How to Look After Garden Soil
Muck, dirt, clay, mud – all words I’ve heard people use to describe garden soil yet it’s such a valuable resource it deserves so much more. It’s easy to take soil for granted yet soil is a substance that provides us with all our basic needs, such as food, shelter and clothing.
It takes *between a 100 and a 1,000 years to form just one centimeter of soil yet our lack of understanding or knowledge about soil management can help to destroy that centimeter of soil within 1 to 10 years. That’s quite startling given that most of the things we depend upon start their life in this incredible substance.
Therefore, in no particular order, I’ve listed three basic soil requirements that will help you to protect your garden soil, so that it keeps giving its best in the future. There’s also a link at the end of this post to People for Soil, who are looking for signatures to help give soil a voice by asking the EU for specific regulations.
Adding organic matter to garden soil not only helps to add nourishment to it and increase plant health, it also benefits soil structure and texture which will prevent soil erosion and aid drainage, helping to prevent vital nutrients washing away. Organic matter is decaying animal or plant material and can consist of homemade compost, well-rotted animal manure, leafmould or green manures.
If you’re not already doing so, and if you have the space, start composting or collecting leaves now to make compost. Here’s a link to a PDF which gives more information about composting. Compost is free and a fantastic alternative or addition to well-rotted animal manures if you’re not sure where to source them.
Just a note, avoid working the soil if it’s wet or frozen as this can damage soil structure too.
2. Keep soil covered.
At last, a great reason NOT to be TOO TIDY in the garden.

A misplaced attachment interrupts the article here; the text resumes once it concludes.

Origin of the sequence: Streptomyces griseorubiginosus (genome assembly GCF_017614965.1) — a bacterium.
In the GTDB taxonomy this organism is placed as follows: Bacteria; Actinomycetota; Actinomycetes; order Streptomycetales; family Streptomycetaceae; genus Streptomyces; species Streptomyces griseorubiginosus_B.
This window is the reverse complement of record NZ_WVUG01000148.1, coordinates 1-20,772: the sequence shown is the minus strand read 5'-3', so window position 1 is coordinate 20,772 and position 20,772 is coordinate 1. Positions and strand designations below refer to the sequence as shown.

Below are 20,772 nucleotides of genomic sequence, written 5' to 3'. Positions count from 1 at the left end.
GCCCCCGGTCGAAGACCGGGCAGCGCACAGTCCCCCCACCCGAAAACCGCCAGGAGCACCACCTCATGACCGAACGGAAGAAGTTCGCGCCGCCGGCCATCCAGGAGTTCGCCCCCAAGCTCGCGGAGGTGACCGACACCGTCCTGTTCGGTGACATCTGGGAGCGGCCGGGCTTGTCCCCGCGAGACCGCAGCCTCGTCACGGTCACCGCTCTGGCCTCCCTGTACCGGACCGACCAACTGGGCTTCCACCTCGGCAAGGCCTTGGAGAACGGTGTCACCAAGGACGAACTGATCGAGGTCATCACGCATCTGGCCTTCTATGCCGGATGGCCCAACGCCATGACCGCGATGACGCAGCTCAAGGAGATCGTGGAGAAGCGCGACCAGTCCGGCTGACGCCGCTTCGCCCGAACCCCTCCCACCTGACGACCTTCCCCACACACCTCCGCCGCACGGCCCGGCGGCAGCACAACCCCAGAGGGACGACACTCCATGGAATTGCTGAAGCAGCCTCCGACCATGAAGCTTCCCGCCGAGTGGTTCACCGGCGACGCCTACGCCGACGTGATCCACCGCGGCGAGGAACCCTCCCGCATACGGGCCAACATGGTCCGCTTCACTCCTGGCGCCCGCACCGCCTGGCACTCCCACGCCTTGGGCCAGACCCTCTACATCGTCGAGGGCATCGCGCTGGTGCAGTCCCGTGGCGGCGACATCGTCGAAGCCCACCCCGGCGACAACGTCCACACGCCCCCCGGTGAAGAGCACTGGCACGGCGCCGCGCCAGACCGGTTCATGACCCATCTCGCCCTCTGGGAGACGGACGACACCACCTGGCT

Plant roots such as those on weeds and green manures help to protect soil structure and the fungal interactions that occur between plants and soil will help to nourish it. So don’t stress if you didn’t weed the garden before the onset of winter, you can now rest easy with the knowledge that those little weed roots are protecting your garden soil.
3. Reduce or preferably stop using artificial chemicals and fertilisers on soil
Research is ongoing about the effects of artificial chemicals on soil health so far better to err on the side of caution until we know more.
If you’re not sure, don’t add it. Stick to more natural fertilisers such as compost, seaweed, plant or animal based fertlisers until you’re more informed, and don’t forget to practice good Crop Rotation practices.
If you haven’t seen it yet, keep an eye out for a screening of Symphony of the Soil, a documentary film that shares the beauty and importance of soil. I have a licensed copy of the film so if you’d like to screen it in Ireland, contact me for more information. It might make you view soil in a completely new light.
Meanwhile, why not pop over to People 4 Soil and sign the petition to give soil a voice. People 4 Soil are a free and open network of European NGO’s, research institutes, farmers, associations and environmental groups. The proposal for a Soil Framework Directive was withdrawn in May 2014 after it ran into a minority that blocked it for eight years. The current EU policies are not able to to offer soil adequate protection. We’re hoping to change that.